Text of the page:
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The RSB has issued a statement welcoming the outcome of the consultation on genetic technologies regulation, published September 29.

The announcement followed the review of more than 6,000 responses from individuals, businesses, academia and other organisations, including from the RSB.

In the RSB consultation response, we stated that a modern regulatory system for genome editing should adopt “a proportionate and science-based approach to risk-assessment,” whilst pointing out that in order to protect ecosystems and reduce biodiversity loss, “agriculture must do more with less.”

The results of the consultation outcome can be read online.

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Dr Mark Downs CSci FRSB commented on the outcome: “The Royal Society of Biology welcomes the Government’s announcement to adopt a more science-based and proportionate approach to the regulation of genetic technologies in farming, food production and for other uses.

“We firmly believe risk assessment should focus on case-specific attributes of the products and their uses, and consider all relevant impacts – on human health and wellbeing, animal health and welfare, biosecurity, the environment and biodiversity – but not rigidly focus on which breeding method is used.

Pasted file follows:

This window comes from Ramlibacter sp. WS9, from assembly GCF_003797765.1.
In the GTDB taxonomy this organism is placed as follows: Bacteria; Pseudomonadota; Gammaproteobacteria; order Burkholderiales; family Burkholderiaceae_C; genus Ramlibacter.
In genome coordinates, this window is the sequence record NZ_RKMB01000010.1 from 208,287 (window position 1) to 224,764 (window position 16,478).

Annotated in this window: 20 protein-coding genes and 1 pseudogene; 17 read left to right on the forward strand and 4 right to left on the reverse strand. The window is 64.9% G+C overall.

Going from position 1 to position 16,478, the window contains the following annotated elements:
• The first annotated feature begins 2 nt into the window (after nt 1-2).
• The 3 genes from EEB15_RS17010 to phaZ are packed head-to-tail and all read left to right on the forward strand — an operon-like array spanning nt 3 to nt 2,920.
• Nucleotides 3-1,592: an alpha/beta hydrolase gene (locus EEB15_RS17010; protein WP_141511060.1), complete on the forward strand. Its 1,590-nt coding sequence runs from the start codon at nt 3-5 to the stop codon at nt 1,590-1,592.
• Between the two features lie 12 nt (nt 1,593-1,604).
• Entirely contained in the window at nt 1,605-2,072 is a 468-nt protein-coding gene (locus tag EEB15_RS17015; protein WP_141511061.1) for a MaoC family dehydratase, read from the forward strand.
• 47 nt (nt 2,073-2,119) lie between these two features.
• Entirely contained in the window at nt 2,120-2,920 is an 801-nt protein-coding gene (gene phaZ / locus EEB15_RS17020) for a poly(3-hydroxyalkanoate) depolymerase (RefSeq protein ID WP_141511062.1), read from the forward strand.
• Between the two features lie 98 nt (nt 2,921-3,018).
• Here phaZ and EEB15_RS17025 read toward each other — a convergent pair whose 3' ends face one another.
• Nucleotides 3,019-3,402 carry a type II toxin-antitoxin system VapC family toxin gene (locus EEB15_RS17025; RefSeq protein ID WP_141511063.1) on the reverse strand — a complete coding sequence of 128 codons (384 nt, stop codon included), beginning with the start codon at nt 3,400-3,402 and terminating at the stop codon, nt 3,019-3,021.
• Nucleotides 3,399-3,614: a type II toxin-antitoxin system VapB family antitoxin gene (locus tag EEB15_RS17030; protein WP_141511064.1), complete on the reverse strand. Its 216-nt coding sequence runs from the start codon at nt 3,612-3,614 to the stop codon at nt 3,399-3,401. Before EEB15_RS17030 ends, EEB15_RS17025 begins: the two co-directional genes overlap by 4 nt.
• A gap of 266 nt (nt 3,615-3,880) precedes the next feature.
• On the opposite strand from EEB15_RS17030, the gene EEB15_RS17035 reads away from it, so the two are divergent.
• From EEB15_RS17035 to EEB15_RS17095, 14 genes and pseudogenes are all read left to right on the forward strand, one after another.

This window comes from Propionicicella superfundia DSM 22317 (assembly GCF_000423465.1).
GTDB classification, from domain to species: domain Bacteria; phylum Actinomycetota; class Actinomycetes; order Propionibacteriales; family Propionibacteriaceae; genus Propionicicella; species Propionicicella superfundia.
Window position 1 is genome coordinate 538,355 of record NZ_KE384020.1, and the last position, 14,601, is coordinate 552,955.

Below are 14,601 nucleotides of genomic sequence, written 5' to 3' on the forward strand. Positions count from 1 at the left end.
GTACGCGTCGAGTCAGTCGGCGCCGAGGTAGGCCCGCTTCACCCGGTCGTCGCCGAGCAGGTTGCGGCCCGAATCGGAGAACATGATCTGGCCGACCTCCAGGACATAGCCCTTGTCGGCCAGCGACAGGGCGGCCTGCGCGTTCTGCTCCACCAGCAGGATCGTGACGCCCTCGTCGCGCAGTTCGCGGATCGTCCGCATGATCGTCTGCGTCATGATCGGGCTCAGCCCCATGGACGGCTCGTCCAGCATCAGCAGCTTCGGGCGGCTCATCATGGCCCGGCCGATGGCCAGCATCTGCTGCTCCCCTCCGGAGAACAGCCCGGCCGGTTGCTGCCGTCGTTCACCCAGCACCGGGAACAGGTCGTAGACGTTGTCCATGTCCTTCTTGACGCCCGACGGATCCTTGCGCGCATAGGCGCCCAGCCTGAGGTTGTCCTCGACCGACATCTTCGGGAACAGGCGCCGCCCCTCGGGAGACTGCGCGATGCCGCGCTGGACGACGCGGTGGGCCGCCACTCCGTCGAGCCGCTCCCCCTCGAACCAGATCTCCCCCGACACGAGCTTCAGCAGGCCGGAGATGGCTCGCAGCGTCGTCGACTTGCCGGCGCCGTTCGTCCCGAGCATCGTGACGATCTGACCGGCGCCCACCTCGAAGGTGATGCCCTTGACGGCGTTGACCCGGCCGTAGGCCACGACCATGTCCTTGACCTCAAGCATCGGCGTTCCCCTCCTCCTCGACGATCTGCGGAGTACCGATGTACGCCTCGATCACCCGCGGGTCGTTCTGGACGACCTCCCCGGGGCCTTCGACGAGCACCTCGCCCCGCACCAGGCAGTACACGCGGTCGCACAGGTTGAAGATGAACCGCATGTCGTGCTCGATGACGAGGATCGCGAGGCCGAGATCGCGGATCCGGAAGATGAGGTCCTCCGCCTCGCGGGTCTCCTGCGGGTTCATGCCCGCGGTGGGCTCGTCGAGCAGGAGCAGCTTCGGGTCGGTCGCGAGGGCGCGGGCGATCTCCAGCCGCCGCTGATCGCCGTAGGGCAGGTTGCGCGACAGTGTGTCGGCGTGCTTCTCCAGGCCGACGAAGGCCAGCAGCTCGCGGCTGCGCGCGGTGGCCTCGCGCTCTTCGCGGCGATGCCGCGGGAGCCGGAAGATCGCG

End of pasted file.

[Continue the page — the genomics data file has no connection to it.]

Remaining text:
“The Government’s proposal –  to allow the use of genome editing for targeted changes that could have been achieved with conventional methods - is a first step towards further exploring the great potential of genetic technologies.

Use of these technologies could help achieve sustainable goals and realise beneficial outcomes for society and the environment.

“However, we also believe that a proportionate and evidence-based regulatory system should oversee all forms of breeding, including future breeding methods, in a flexible and adaptable way that fosters the UK’s thriving research and innovation sector.

The transparency and robustness of the regulatory process should also look to foster citizens’ trust.”

You can read our summary policy perspective on the need for a new approach to the use of genetic technologies here.